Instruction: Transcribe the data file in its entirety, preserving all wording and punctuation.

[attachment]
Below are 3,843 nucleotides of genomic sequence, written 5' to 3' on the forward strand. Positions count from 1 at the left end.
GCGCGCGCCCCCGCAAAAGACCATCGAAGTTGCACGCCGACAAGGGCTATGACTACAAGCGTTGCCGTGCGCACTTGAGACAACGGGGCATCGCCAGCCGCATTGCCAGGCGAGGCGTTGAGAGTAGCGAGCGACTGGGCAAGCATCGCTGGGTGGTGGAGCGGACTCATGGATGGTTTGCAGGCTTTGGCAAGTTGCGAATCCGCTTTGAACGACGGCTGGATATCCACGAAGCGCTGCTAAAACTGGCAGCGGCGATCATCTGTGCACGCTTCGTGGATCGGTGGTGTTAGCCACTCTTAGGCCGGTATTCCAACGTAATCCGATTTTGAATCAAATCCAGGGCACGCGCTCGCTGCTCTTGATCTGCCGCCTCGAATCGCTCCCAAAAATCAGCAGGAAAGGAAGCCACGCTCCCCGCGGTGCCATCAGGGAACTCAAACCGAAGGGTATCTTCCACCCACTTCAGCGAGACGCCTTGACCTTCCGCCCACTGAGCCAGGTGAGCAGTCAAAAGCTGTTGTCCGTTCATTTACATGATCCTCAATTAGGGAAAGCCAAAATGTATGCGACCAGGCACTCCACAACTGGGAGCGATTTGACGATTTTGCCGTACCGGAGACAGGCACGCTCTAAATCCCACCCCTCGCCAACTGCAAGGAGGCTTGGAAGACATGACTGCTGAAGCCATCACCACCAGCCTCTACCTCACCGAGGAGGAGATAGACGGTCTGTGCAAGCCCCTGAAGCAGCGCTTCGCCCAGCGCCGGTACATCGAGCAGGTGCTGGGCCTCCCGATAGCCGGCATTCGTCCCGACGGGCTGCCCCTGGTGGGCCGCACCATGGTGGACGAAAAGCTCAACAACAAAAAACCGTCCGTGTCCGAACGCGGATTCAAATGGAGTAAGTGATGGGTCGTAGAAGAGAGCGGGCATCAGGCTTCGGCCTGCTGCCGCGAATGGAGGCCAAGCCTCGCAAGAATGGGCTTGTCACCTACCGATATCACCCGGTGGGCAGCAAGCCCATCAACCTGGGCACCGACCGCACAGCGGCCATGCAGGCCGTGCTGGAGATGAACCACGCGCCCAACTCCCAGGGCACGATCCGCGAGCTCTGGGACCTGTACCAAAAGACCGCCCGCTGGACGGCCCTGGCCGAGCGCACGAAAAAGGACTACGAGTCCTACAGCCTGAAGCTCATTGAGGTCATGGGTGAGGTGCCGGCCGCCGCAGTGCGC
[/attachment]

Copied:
Below are 3,843 nucleotides of genomic sequence, written 5' to 3' on the forward strand. Positions count from 1 at the left end.
GCGCGCGCCCCCGCAAAAGACCATCGAAGTTGCACGCCGACAAGGGCTATGACTACAAGCGTTGCCGTGCGCACTTGAGACAACGGGGCATCGCCAGCCGCATTGCCAGGCGAGGCGTTGAGAGTAGCGAGCGACTGGGCAAGCATCGCTGGGTGGTGGAGCGGACTCATGGATGGTTTGCAGGCTTTGGCAAGTTGCGAATCCGCTTTGAACGACGGCTGGATATCCACGAAGCGCTGCTAAAACTGGCAGCGGCGATCATCTGTGCACGCTTCGTGGATCGGTGGTGTTAGCCACTCTTAGGCCGGTATTCCAACGTAATCCGATTTTGAATCAAATCCAGGGCACGCGCTCGCTGCTCTTGATCTGCCGCCTCGAATCGCTCCCAAAAATCAGCAGGAAAGGAAGCCACGCTCCCCGCGGTGCCATCAGGGAACTCAAACCGAAGGGTATCTTCCACCCACTTCAGCGAGACGCCTTGACCTTCCGCCCACTGAGCCAGGTGAGCAGTCAAAAGCTGTTGTCCGTTCATTTACATGATCCTCAATTAGGGAAAGCCAAAATGTATGCGACCAGGCACTCCACAACTGGGAGCGATTTGACGATTTTGCCGTACCGGAGACAGGCACGCTCTAAATCCCACCCCTCGCCAACTGCAAGGAGGCTTGGAAGACATGACTGCTGAAGCCATCACCACCAGCCTCTACCTCACCGAGGAGGAGATAGACGGTCTGTGCAAGCCCCTGAAGCAGCGCTTCGCCCAGCGCCGGTACATCGAGCAGGTGCTGGGCCTCCCGATAGCCGGCATTCGTCCCGACGGGCTGCCCCTGGTGGGCCGCACCATGGTGGACGAAAAGCTCAACAACAAAAAACCGTCCGTGTCCGAACGCGGATTCAAATGGAGTAAGTGATGGGTCGTAGAAGAGAGCGGGCATCAGGCTTCGGCCTGCTGCCGCGAATGGAGGCCAAGCCTCGCAAGAATGGGCTTGTCACCTACCGATATCACCCGGTGGGCAGCAAGCCCATCAACCTGGGCACCGACCGCACAGCGGCCATGCAGGCCGTGCTGGAGATGAACCACGCGCCCAACTCCCAGGGCACGATCCGCGAGCTCTGGGACCTGTACCAAAAGACCGCCCGCTGGACGGCCCTGGCCGAGCGCACGAAAAAGGACTACGAGTCCTACAGCCTGAAGCTCATTGAGGTCATGGGTGAGGTGCCGGCCGCCGCAGTGCGC